Decades of vigilant struggles, sacrifices and civil rights legislation enacted in the 1960s won federal promises to ensure that discrimination is illegal and would not be tolerated. Unfettered access to housing, voting rights, fair credit, public accommodations and more were marked and celebrated as hard-fought victories for Black Americans and other people of color.
Now in 2017, a growing number of interests are openly questioning whether the Trump Administration intends to uphold these laws. More specifically, a series of federal agencies with offices dedicated to civil rights are at risk. Through budget cuts and staff reductions, these agencies will either outright deny or severely limit the ability to challenge discrimination that continues today.
Case in point: The Department of Education’s scaling back of civil rights enforcement. Proposed Trump Administration departmental budget cuts will result in the loss of the equivalent of 46, full-time positions. For remaining staff, caseload levels will rise.
Commenting on the severity of cuts, Laura Dunn, the executive director of SurvJustice, a DC-based nonprofit that supports legal justice, recently told Inside Higher Ed, “They know that they can’t complete these investigations with such a lean budget and inadequate staffing.”
On June 8, Candice Jackson, the Acting Assistant Secretary for the Office of Civil Rights (OCR), issued an internal Education memo directing all 12 regional Office of Civil Rights (OCR) staff of immediately begin new practices. Per Jackson, the Education Department goal is to swiftly address compliance issues, reach reasonable resolution agreements and encourage voluntary settlements wherever possible. Staff members, who handle investigations, were advised to clear case backlogs and resolve complaints in a “reasonable time frame.”
Education’s OCR is charged to prevent, identify, end and remedy discrimination against students. OCR investigates education complaints involving admissions, recruitment, financial aid, academic programs, student treatment and services, vocational education, housing, employment and more. Complaints may be filed by an affected consumer or on behalf of another person or group.
Under the Obama Administration, additional OCR staffing in the Education Department was added to better meet the goal of closing cases within 180 days. In some instances, clearing case backlogs took years, instead of days, to thoroughly investigate and resolve complaints.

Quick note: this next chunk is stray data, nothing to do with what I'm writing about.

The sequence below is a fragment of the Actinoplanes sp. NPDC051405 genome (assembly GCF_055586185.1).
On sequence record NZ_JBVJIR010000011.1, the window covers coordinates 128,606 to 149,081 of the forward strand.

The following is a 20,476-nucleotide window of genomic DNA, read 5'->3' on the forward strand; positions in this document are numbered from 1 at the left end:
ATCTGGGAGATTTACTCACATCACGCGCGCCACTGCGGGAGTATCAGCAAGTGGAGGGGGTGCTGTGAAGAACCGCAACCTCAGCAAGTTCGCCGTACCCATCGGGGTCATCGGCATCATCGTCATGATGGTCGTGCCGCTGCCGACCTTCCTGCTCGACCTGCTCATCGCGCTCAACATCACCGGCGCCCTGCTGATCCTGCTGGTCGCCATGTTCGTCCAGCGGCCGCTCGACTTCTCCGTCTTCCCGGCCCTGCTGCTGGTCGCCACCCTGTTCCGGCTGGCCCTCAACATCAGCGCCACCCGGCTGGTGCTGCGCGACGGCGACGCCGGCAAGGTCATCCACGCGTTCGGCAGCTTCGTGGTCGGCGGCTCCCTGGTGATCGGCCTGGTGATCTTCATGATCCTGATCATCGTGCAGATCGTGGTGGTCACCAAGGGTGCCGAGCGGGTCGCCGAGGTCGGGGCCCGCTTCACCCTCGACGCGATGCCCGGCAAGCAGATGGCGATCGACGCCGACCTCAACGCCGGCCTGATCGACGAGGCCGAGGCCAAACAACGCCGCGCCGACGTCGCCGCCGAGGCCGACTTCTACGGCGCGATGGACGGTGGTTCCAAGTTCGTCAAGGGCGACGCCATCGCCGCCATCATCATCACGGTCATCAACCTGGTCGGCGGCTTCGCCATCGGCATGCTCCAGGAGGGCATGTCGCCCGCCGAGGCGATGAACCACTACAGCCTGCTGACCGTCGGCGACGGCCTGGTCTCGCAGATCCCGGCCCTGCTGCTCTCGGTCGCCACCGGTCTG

On June 16, the nonpartisan U.S. Commission on Civil Rights weighed in on proposed cuts and issued a lengthy statement detailing a new two-year, comprehensive assessment of federal civil rights enforcement. In part the statement read, “The review will examine the degree to which current budgets and staffing levels allow civil rights offices to perform their statutory and regulatory functions.”
“The Commission has grave concerns about continuing signals from the current Administration, including the President’s proposed budget and statements of Cabinet and senior Administration officials, that the protection and fulfillment of civil rights of all persons will not be appropriately prioritized,” continued the Commission statement. “These proposed cuts are particularly troubling in light of Education Secretary Betsy DeVos’ repeated refusal in Congressional testimony and other public statements to commit that the Department would enforce federal civil rights laws.”
“[The Department of Education] claims to support civil rights and oppose discrimination, but your actions belie your assurances,” wrote the Senators.
The senators’ letter continued: “Closing cases quickly at the expense of the quality of the investigation is not in the long-term interests of the complainants and impedes students, teachers, and families in receiving just resolutions. Rather than abandon a systematic approach, we strongly urge you to support increased funding for OCR’s budget to allow the office to hire additional personnel to swiftly resolve complaints.”
Research by the Center for Responsible Lending (CRL) has found that students of color are often targeted by high-cost private career and training institutes that advertise high incomes for 21st Century jobs. However, the outcomes promised and the experiences of these students do not match. Only 27 percent of all for-profit students in four-year programs graduate within six years.
“If the Education Department was serious about addressing civil rights enforcement,” noted Robin Howarth, a CRL senior researcher, “they would be continuing the Obama Administration’s emphasis on adequate staffing of this complex and time-consuming function. Instead, they opt for gutting the standards of investigation in favor of quick resolution of cases.”
Howarth is right. Closing complaint cases quickly is not the same thing as justice.
Charlene Crowell is the communications deputy director for the Center for Responsible Lending. She can be reached at Charlene.firstname.lastname@example.org.
This editorial was provided by the NNPA Newswire.